“Insanity is doing the same thing over and over again and expecting different results.” Albert Einstein

Although John met his dad’s needs in an unorthodox way, I do think this story illustrates the fact that we need to approach individual situations differently. We must think outside the box with diversity as ironically neurodiversity is all about thinking differently and embracing unique styles and ways of doing stuff.

To do this well there must be an invitation for people to be their most effective at work.

So where does diversity start?

Diversity starts with how we greet people into our organisations and make it okay for them to ask for adjustments. This is more than just window dressing, it is about making it part of our culture that it is okay to ask for what we need. To ensure that each person is treated as an individual this process always needs to start with a conversation.

With neurodiversity and other hidden disabilities, individuals may have a history that means they are uncomfortable about sharing what they need. They may take some convincing that it is safe to do so within the organisation they’re working in. This could be due to several reasons including bullying, earlier work cultures or the fact that when they’ve asked for support before it has been refused or made so difficult that they don’t want to engage in the process again. There is also the possibility that an individual may not be aware that there is anything wrong until something changes in their work environment that highlights the difficulty.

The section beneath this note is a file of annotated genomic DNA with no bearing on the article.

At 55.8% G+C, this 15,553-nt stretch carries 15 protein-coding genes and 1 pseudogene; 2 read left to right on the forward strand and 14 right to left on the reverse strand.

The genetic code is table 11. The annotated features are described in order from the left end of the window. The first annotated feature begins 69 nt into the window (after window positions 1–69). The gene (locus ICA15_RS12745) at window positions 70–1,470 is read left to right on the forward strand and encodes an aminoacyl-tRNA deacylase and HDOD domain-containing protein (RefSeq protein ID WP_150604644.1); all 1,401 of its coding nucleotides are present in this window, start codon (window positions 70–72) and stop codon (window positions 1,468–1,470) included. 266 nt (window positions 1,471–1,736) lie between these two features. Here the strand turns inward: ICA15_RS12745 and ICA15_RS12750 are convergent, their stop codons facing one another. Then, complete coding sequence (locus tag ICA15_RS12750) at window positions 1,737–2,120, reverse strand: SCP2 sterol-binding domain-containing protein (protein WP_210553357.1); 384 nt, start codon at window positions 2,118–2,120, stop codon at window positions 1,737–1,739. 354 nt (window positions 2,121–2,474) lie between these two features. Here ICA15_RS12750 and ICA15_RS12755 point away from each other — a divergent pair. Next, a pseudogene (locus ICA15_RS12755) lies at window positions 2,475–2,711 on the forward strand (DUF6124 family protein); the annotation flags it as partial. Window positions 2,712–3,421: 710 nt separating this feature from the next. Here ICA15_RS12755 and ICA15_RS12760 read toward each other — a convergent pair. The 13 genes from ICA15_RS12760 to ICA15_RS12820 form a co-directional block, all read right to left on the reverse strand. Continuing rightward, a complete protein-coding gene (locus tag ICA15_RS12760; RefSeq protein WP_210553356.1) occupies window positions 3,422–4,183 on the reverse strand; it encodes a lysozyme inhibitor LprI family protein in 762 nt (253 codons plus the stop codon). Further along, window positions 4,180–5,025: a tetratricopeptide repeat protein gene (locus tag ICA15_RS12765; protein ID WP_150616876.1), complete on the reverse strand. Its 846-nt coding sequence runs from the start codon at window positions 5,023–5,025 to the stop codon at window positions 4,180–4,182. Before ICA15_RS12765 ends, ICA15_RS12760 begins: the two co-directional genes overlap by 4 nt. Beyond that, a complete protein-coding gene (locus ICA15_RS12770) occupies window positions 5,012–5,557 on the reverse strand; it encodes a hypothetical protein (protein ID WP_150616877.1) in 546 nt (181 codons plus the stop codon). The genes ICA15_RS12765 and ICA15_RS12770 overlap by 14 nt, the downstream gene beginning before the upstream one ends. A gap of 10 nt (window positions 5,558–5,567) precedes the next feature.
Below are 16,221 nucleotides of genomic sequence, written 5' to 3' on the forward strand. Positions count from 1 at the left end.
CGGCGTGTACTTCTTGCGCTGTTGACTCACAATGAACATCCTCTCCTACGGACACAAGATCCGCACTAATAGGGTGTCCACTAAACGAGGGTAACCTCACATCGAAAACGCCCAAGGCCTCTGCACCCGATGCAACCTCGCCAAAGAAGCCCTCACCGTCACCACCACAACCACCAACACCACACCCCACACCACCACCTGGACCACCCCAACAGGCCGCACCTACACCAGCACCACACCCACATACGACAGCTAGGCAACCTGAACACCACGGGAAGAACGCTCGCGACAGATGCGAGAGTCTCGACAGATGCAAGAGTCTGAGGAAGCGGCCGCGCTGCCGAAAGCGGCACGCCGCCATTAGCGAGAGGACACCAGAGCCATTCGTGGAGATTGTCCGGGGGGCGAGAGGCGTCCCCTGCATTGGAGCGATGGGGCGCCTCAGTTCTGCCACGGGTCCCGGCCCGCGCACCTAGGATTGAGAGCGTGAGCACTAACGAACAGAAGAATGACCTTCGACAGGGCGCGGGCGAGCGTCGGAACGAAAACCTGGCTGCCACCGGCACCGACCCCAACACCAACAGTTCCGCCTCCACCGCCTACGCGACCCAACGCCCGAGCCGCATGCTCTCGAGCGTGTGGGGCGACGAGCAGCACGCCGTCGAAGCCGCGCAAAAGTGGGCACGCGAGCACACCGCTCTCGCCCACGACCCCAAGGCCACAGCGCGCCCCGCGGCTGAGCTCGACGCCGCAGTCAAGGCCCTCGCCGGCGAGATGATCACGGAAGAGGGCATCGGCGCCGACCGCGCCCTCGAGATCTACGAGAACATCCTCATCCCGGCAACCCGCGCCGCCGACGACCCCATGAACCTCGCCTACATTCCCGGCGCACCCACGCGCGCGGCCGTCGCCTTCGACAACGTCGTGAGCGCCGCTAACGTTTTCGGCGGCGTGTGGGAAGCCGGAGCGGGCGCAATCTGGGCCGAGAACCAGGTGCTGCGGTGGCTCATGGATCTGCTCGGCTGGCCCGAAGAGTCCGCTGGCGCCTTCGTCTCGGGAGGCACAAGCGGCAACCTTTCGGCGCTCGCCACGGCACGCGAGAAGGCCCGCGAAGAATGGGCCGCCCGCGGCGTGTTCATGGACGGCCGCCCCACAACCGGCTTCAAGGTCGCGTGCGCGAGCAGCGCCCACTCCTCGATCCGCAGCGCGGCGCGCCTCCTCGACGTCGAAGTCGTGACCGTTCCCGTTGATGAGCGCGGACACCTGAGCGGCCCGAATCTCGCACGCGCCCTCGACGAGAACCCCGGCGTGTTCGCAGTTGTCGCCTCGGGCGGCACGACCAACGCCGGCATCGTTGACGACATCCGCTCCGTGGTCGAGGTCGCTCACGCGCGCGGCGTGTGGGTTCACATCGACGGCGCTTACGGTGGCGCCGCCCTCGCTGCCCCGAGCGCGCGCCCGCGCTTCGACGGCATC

What is key in all of this is the invitation for support and that the organisation including colleagues, managers and support functions is actively looking to support individuals to show and celebrate the power of neurodiversity.

Coming back to the conversation, diversity starts with asking questions about the following areas:

  • What do they think they need to bet their best at work?
  • What have they found helpful or would like to try?
  • What has worked well for them previously?
  • What makes things more difficult at work?
  • Who do they need to talk to to make these discussions effective?

What is also important to consider is the role and work environment. Think about things like: